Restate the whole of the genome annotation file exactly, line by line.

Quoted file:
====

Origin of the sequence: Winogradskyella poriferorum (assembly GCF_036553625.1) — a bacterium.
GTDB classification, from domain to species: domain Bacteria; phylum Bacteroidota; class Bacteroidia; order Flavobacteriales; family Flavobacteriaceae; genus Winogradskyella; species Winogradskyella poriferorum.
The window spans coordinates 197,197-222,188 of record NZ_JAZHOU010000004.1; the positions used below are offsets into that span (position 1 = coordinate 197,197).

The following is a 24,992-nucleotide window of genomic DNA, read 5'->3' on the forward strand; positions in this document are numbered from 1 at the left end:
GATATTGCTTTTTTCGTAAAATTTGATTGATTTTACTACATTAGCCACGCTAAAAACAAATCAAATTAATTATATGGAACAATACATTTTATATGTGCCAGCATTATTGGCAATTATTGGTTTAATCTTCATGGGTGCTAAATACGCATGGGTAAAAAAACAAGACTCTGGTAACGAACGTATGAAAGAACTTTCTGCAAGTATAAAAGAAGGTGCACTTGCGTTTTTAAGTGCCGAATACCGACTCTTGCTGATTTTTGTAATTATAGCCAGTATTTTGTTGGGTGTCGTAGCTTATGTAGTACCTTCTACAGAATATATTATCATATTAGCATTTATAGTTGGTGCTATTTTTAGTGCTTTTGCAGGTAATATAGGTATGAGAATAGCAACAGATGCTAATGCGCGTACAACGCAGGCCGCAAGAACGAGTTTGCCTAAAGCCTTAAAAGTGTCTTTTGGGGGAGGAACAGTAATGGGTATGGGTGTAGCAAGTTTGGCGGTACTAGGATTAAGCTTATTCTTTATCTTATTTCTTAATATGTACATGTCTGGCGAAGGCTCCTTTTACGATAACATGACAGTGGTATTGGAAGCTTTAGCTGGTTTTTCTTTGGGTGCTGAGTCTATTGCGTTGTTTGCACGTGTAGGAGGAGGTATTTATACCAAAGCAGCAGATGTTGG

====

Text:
Origin of the sequence: Winogradskyella poriferorum (assembly GCF_036553625.1) — a bacterium.
GTDB classification, from domain to species: domain Bacteria; phylum Bacteroidota; class Bacteroidia; order Flavobacteriales; family Flavobacteriaceae; genus Winogradskyella; species Winogradskyella poriferorum.
The window spans coordinates 197,197-222,188 of record NZ_JAZHOU010000004.1; the positions used below are offsets into that span (position 1 = coordinate 197,197).

The following is a 24,992-nucleotide window of genomic DNA, read 5'->3' on the forward strand; positions in this document are numbered from 1 at the left end:
GATATTGCTTTTTTCGTAAAATTTGATTGATTTTACTACATTAGCCACGCTAAAAACAAATCAAATTAATTATATGGAACAATACATTTTATATGTGCCAGCATTATTGGCAATTATTGGTTTAATCTTCATGGGTGCTAAATACGCATGGGTAAAAAAACAAGACTCTGGTAACGAACGTATGAAAGAACTTTCTGCAAGTATAAAAGAAGGTGCACTTGCGTTTTTAAGTGCCGAATACCGACTCTTGCTGATTTTTGTAATTATAGCCAGTATTTTGTTGGGTGTCGTAGCTTATGTAGTACCTTCTACAGAATATATTATCATATTAGCATTTATAGTTGGTGCTATTTTTAGTGCTTTTGCAGGTAATATAGGTATGAGAATAGCAACAGATGCTAATGCGCGTACAACGCAGGCCGCAAGAACGAGTTTGCCTAAAGCCTTAAAAGTGTCTTTTGGGGGAGGAACAGTAATGGGTATGGGTGTAGCAAGTTTGGCGGTACTAGGATTAAGCTTATTCTTTATCTTATTTCTTAATATGTACATGTCTGGCGAAGGCTCCTTTTACGATAACATGACAGTGGTATTGGAAGCTTTAGCTGGTTTTTCTTTGGGTGCTGAGTCTATTGCGTTGTTTGCACGTGTAGGAGGAGGTATTTATACCAAAGCAGCAGATGTTGG